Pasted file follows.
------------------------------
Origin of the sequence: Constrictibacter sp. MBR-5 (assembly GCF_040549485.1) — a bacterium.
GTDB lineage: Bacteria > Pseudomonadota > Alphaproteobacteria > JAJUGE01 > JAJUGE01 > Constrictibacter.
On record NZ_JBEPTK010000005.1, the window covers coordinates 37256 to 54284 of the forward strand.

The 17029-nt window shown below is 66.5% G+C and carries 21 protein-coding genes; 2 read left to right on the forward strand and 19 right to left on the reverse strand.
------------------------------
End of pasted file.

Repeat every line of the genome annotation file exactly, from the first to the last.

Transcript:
Origin of the sequence: Constrictibacter sp. MBR-5 (assembly GCF_040549485.1) — a bacterium.
GTDB lineage: Bacteria > Pseudomonadota > Alphaproteobacteria > JAJUGE01 > JAJUGE01 > Constrictibacter.
On record NZ_JBEPTK010000005.1, the window covers coordinates 37256 to 54284 of the forward strand.

The 17029-nt window shown below is 66.5% G+C and carries 21 protein-coding genes; 2 read left to right on the forward strand and 19 right to left on the reverse strand.